• Princes, dictators and oligarchs from Saudi Arabia and Russia, among other countries, are investing heavily in Silicon Valley. Nowadays U.S. companies get defensive when they answer questions about Russian money, but let's not forget that just a few years ago, many in Silicon Valley welcomed Moscow with open arms. Venture investors like Tim Draper and Scott Sandell had been signing up to visit Moscow on trips designed to bring the tech sectors of the U.S., and Russia closer together. (New York Times, 11.06.17, Wall Street Journal, 11.07.17)
  • Yandex NV, the maker of Russia’s most-popular internet search engine, intends to move forward with an initial public offering of its recently enlarged taxi business by the first half of 2019, and plans to ramp up spending in its newly acquired food delivery service. The business—a joint venture with Uber—will most likely list in the U.S. (Bloomberg, 11.16.17)

Other bilateral issues:

  • Russian Prime Minister Dmitry Medvedev said he spoke with Trump at the ASEAN summit, describing the U.S. president as “open and friendly” amid heightened tensions between their countries. “The bad thing is that despite the contacts, [and] the opportunity to discuss some issues, our relations are degrading day after day. They’re at the lowest point in recent decade,” he said. (Bloomberg, 11.14.17)
  • Russia’s central bank has the tools to address market shocks if the United States applies new sanctions on Russian treasury bonds, the bank head said Nov. 16. Washington is considering expanding sanctions against Russia and may impose restrictions on buying Russian bonds, known as OFZs and popular among international investors. Foreign investors held a record high 2.18 trillion rubles ($36.46 billion) of OFZs as of Oct. 1, according to central bank data. (Reuters, 11.16.17)
  • Russia's Finance Ministry has proposed a law to make importing sanctioned products a criminal offense punishable by up to 12 years behind bars. (The Moscow Times, 11.17.17)
  • U.S. Attorney General Jeff Sessions says he may soon appoint a special counsel to investigate an Obama-era deal in which a Russian company bought a Canadian firm that owned about 20 percent of U.S. uranium supplies. Senate Republicans say their investigation of Hillary Clinton’s role in approving a deal to sell U.S. uranium mines to a Russian company hinges in part on the testimony of a secret informant in a bribery and extortion scheme inside the same company. William D. Campbell, a lobbyist, confirmed to Reuters he is the informant who will testify and provide documents to Congress. (RFE/RL, 11.15.17, Reuters, 11.16.17)
    • A New Jersey businessman was sentenced to a year and one day in prison for conspiracy to commit money laundering in connection with his role in arranging corrupt payments to influence the awarding of contracts with the Russian state-owned nuclear energy corporation. (Department of Justice, 11.14.17)
  • The OSCE’s media watchdog said Nov. 16 that moves by the United States and Russia to force some foreign media to register as “foreign agents” were unacceptable and dangerous. Russia’s lower house of parliament this week approved a law allowing Moscow to force foreign media to describe news they provide to Russians as the work of “foreign agents” and to disclose their funding sources. Washington has required Russian state broadcaster RT to register a U.S.-based affiliate company as a “foreign agent.” (Reuters, 11.16.17)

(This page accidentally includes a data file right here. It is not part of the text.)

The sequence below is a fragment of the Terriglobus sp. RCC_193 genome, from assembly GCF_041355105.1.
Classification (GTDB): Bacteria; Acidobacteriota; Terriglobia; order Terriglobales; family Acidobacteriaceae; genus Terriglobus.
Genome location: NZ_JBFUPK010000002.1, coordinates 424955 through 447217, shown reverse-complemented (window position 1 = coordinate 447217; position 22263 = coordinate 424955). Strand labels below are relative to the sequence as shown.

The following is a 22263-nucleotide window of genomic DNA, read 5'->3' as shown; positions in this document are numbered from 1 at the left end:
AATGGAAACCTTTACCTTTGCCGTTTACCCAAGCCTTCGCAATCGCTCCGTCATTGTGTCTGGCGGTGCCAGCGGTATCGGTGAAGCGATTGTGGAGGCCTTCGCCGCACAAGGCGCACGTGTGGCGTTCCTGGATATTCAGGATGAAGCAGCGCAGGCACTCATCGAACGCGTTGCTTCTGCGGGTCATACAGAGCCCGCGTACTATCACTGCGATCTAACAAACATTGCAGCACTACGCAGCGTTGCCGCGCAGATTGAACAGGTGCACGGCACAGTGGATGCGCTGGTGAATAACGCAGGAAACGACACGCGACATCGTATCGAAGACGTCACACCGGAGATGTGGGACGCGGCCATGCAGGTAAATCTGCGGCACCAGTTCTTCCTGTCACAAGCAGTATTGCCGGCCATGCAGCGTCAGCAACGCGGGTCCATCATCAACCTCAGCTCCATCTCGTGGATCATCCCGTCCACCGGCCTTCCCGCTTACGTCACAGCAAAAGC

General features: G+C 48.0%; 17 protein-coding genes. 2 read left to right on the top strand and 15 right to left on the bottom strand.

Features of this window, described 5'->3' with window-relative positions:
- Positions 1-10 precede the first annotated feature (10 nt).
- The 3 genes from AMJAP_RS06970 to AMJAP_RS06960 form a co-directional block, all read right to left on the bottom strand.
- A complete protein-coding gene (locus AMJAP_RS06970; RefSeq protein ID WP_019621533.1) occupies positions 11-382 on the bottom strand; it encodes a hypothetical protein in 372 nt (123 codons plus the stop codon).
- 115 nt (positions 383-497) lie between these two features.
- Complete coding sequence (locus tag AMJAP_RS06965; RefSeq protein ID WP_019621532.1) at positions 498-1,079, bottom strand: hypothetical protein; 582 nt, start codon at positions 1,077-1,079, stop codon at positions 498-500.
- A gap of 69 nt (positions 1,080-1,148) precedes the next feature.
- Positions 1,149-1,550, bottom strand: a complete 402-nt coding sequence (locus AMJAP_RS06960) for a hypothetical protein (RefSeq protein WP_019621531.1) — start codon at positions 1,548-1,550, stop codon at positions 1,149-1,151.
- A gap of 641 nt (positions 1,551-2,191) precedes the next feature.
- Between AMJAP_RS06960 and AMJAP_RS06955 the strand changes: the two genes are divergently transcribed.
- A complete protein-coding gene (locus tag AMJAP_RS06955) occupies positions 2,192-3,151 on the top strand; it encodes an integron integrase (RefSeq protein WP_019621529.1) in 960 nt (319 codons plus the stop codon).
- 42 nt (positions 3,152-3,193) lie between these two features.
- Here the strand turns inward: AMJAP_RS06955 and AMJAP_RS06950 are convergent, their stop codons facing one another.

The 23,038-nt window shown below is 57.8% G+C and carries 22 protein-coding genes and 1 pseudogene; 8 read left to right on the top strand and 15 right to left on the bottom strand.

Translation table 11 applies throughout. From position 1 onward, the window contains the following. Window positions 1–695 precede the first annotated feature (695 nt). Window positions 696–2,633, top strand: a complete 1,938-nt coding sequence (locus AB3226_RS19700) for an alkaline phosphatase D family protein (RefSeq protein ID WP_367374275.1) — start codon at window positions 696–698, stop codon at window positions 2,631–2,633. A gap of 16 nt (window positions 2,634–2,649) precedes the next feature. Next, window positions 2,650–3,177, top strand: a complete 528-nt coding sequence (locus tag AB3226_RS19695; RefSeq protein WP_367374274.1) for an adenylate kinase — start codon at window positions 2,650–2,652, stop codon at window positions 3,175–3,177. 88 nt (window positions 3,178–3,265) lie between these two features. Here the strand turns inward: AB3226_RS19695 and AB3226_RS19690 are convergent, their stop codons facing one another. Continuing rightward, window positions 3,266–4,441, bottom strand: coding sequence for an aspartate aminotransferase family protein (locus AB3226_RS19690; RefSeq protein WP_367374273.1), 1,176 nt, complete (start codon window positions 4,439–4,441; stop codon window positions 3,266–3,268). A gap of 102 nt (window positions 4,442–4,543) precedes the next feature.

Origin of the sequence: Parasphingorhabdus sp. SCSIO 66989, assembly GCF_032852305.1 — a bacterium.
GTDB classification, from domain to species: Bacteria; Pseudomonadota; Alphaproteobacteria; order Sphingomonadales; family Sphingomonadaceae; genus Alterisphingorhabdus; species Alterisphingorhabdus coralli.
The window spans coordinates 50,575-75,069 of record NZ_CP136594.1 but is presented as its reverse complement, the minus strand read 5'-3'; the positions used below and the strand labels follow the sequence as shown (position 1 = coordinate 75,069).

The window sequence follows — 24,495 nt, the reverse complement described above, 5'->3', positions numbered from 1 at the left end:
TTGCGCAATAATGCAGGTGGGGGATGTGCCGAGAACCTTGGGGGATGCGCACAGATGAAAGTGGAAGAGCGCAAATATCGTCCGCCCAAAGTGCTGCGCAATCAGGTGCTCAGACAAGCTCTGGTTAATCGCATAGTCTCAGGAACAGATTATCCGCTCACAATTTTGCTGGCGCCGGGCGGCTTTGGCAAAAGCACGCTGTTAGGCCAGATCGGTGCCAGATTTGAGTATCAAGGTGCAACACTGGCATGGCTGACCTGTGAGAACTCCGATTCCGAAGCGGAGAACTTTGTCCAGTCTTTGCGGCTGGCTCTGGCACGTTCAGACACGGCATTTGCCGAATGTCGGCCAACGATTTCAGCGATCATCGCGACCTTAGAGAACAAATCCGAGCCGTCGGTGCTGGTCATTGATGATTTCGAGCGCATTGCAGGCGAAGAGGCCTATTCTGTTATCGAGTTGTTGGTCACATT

• Moscow wants to look into whether the U.S. news website BuzzFeed published anti-Russian “propaganda” in a story about an FBI probe into scores of money transfers to finance elections in 2016. BuzzFeed reported Nov. 14 that the FBI is looking into more than 60 Russian money transfers to embassies in nearly 60 countries to “finance” the 2016 election campaign. A Russian government spokesman was cited as saying the transfers were made to facilitate Russia’s parliamentary election on Sept. 18, 2016. (The Moscow Times, 11.16.17)
  • The U.S. State Department says it has duly screened a Russian private security firm contracted to help guard the Moscow embassy. The statement follows a report in the Russian business daily Kommersant, which said Elite Security was founded by ex-KGB spy Viktor Budanov and is currently run by his son. (AP, 11.15.17)
  • Russia’s borrowing costs will only suffer a short-term spike if the U.S. goes ahead with ahead with a proposal to impose sanctions on the country’s sovereign debt. Marking eight years since whistle-blowing lawyer Sergei Magnitsky died in a Moscow jail, the United States has pledged to continue enforcing legislation imposing sanctions on Russians over human rights abuses. (Bloomberg, 11.16.17, RFE/RL, 11.16.17, Bloomberg, 11.08.17)
  • U.S. prosecutors have asked a judge to enforce a $6 million settlement agreement with a Russia-linked company known as Prevezon. The Prevezon case officially dates back to 2013 when U.S. authorities sought to seize about $14 million in assets from the company. U.S. officials alleged that the assets, mainly Manhattan real estate, came from a $230 million tax scheme, uncovered seven years earlier, to defraud the Russian government. (RFE/RL, 11.16.17)